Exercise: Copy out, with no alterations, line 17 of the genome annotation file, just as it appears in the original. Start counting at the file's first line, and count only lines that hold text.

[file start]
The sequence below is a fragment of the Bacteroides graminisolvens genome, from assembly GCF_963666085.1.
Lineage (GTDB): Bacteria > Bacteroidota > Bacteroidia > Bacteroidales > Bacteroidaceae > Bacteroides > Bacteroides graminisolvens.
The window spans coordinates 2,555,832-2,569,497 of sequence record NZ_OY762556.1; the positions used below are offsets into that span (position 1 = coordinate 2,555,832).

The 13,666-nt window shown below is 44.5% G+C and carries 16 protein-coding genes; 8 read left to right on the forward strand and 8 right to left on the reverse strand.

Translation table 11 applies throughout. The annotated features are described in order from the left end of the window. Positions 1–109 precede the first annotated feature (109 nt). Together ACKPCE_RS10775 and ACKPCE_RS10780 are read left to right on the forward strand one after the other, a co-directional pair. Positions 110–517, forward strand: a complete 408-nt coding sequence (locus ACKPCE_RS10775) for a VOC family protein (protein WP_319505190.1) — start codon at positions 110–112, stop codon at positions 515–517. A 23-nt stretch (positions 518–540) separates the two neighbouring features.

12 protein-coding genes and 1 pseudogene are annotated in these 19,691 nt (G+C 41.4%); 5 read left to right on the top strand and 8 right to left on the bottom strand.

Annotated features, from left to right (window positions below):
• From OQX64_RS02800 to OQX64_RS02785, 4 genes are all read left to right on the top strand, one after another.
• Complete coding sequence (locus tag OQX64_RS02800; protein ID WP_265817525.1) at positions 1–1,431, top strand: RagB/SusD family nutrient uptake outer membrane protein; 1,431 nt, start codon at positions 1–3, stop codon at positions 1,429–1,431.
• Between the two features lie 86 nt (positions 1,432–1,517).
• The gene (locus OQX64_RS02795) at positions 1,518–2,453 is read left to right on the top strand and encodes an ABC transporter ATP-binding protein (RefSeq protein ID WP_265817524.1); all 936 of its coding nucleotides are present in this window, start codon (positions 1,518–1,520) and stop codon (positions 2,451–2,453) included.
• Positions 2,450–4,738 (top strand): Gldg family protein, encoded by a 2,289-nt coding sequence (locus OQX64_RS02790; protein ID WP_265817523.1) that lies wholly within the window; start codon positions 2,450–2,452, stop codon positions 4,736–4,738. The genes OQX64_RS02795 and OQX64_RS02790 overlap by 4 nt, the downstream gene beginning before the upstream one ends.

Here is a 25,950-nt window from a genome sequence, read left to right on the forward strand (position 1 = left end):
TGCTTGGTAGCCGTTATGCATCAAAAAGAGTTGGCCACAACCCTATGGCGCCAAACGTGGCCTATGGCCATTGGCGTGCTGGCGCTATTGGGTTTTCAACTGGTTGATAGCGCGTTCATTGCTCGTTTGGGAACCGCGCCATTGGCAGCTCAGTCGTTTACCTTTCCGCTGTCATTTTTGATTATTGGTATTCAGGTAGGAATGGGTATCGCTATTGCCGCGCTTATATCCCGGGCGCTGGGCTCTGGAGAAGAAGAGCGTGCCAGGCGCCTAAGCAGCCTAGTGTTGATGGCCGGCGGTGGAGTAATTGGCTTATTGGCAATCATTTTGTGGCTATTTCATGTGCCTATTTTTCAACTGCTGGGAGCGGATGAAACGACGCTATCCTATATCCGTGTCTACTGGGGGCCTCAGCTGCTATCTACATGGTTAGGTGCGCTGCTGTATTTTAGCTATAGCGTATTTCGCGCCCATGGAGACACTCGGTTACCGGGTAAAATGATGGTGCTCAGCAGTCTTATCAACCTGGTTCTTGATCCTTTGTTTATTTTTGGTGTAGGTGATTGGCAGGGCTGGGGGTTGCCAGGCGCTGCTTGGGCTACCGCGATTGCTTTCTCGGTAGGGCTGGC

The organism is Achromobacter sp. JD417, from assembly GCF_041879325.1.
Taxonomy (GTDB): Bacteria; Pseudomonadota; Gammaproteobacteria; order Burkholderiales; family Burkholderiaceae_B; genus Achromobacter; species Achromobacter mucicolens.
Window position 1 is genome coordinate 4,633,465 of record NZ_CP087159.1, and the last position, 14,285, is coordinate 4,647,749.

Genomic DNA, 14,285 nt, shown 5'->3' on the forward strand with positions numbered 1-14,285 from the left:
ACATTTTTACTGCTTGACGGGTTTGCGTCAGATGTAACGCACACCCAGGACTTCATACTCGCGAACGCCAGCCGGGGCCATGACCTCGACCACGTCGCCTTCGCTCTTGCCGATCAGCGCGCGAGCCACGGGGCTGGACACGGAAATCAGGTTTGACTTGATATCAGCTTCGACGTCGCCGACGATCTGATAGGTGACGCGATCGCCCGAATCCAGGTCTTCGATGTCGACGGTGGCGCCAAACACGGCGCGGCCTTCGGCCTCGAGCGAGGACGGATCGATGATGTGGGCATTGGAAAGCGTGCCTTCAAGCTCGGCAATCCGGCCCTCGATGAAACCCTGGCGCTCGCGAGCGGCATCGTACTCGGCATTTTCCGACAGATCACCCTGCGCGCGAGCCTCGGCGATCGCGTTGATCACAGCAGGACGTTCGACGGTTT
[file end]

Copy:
Window position 1 is genome coordinate 4,633,465 of record NZ_CP087159.1, and the last position, 14,285, is coordinate 4,647,749.